COVID is not going to last forever. Retailers have learned the convenience of B2B orders online, but eventually when those trade shows open back up, you’re going to see an influx of manual omnichannel experiences. Meaning you can see someone like my mother going to a trade show, picking out the items that she liked, then taking home those line sheets and potentially purchasing them online.

Are there different things a B2B buyer might expect from their omnichannel experience versus a B2C buyer?

If you look at a B2B buyer, there’s less impulse. It’s much more of a strategic purchase and more of a financial commitment. One of the challenges with trade shows is that, in most cases, you’re being asked on the spot to place orders.

If your company can offer a digital customer experience that’s rich in relevant content and enables transactions, then it’s much easier for buyers to learn about new brands and ultimately complete the purchase. I think you’re going to see a lot of retailers buying new brands because there’s online experiences that they can learn about them.

Do you think there will ever be a time where consumers don’t visit stores?

No. I am a big believer in touching and feeling product and seeing it firsthand, specifically for big purchases. While I’m more comfortable now using websites to make those purchases, there’s nothing that will replicate the experience of being in the store. I like going to the store because it’s an experience—the owners know my name, they know my likes, they know my interests. I can have a conversation and it’s much more of a social purchasing process.

What will the future of omnichannel look like?

I think you’re going to start to see a lot of different iterations of omnichannel in terms of how brands define these experiences. One example that I find very interesting is Lululemon purchasing Mirror. A lot of times we look at omnichannel as a website or retail store, but I think the future of omnichannel is going to include different devices like a Mirror, video game console, or a TV.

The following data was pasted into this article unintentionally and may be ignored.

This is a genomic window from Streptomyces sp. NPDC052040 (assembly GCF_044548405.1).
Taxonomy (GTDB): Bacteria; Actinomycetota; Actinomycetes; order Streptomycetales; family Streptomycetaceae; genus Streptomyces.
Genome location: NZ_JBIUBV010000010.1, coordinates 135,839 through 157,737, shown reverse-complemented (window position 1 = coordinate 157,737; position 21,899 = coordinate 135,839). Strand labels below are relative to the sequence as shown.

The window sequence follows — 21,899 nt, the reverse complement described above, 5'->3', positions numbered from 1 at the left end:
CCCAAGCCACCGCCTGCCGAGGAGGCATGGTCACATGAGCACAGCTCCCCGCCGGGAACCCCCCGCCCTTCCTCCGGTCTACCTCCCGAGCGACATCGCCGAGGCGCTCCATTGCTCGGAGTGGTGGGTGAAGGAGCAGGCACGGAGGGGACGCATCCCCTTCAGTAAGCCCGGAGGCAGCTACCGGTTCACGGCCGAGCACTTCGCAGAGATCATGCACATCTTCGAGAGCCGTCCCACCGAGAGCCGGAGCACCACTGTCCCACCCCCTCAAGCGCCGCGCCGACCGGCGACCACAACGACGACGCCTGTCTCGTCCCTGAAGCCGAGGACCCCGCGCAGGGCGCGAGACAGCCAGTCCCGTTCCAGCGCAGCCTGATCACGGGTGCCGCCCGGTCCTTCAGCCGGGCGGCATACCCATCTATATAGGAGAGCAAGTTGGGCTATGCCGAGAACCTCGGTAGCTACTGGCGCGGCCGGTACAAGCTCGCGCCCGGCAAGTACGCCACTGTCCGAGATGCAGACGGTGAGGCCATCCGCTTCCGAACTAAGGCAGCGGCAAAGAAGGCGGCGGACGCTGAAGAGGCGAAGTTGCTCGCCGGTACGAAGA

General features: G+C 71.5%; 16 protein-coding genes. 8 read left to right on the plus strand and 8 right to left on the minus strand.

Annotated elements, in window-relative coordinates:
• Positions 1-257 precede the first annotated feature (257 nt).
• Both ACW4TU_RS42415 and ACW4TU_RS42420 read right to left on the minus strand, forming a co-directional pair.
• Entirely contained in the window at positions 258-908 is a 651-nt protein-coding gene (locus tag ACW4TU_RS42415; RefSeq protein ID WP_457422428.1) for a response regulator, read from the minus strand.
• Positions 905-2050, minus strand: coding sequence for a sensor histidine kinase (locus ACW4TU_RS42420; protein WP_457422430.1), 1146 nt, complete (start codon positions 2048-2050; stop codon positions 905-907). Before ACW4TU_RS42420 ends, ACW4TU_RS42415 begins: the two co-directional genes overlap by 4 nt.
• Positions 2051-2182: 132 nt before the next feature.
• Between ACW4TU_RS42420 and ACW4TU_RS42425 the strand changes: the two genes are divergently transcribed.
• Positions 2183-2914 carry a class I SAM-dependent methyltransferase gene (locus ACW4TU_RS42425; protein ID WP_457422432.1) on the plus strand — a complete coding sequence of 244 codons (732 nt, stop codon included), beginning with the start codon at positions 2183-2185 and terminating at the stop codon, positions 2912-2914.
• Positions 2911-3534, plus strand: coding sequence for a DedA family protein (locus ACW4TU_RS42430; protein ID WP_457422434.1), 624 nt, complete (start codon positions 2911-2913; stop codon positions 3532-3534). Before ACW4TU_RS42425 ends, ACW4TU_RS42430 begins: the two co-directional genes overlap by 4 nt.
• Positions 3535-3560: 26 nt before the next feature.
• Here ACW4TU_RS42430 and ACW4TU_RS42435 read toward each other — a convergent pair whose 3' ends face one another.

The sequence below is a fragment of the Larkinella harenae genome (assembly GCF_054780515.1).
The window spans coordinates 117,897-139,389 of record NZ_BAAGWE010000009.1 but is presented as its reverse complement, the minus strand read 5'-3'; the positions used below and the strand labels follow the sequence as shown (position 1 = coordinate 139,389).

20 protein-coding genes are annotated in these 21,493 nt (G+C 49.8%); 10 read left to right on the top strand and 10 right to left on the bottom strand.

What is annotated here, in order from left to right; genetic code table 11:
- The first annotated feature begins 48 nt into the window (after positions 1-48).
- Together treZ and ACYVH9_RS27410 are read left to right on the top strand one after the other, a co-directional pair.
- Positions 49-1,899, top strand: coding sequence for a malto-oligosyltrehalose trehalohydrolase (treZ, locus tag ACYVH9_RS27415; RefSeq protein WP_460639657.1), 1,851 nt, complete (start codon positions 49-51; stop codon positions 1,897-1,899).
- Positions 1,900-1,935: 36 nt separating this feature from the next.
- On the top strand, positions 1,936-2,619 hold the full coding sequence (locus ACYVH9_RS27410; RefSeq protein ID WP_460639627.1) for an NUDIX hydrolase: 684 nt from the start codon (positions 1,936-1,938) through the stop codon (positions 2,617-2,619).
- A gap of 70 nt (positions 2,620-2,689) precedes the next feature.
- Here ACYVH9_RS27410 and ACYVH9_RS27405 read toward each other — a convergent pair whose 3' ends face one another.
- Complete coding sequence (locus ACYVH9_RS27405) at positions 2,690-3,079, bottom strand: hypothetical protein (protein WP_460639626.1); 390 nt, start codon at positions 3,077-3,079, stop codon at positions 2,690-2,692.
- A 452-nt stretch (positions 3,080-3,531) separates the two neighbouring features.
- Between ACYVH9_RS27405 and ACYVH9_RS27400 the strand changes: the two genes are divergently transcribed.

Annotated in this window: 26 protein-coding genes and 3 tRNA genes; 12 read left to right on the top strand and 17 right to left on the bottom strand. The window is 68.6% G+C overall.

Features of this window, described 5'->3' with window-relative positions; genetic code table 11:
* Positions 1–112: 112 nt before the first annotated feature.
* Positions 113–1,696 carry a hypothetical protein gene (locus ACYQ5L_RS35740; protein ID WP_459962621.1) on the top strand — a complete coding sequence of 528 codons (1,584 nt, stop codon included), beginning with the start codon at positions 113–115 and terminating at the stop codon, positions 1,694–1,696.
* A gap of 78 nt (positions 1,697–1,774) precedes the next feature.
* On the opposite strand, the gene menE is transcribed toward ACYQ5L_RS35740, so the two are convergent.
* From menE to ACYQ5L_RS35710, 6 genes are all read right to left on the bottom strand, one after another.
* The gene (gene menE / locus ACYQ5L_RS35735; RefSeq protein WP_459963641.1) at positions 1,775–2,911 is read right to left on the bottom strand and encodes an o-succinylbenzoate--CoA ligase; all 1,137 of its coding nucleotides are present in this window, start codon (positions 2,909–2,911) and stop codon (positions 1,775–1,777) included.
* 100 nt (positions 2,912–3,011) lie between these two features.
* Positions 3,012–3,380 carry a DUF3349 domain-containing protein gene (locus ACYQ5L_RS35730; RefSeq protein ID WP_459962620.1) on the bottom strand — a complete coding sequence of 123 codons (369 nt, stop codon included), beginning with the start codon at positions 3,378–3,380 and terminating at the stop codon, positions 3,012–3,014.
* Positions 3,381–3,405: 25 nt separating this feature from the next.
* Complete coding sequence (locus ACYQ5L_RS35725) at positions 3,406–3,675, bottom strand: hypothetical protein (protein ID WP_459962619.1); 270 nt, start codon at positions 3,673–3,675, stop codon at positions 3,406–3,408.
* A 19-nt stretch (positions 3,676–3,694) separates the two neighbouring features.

Lululemon sees itself at the forefront of omnichannel. When are you going to be most likely to purchase new yoga or workout apparel? Probably when you’re working out, right before or right after, and many of these customers are going to be using something like a Mirror. The future of omnichannel is how do you get your brand and your product on different devices and how do you think about it as much bigger than just a website or retail store.

What can a brand do in the next 30 days to kick off or enhance their omnichannel strategy?

Start collecting customers’ information in the retail stores. If you have a retail location and a customer comes in, ask them if they’ve shopped online and ask them if they’ve created an account on the website. If they haven’t, ask them to create an account and give them a promotion code in-store. Once they have that account, you can start capturing data about the customer. This lays the foundation for personalizing the digital customer experience. After a customer leaves a store, send them an email with links to products they tried in the store.

It’s a manual omnichannel initiative, but it’s a great way to at least begin the process or start training your customers to use both the brick-and mortar-stores and the ecommerce site together.

If your company is ready to launch or optimize their omnichannel experience, reach out to us today. We’ve helped companies like Lovesac and SouthernCarlson deliver immersive omnichannel experiences that deliver results.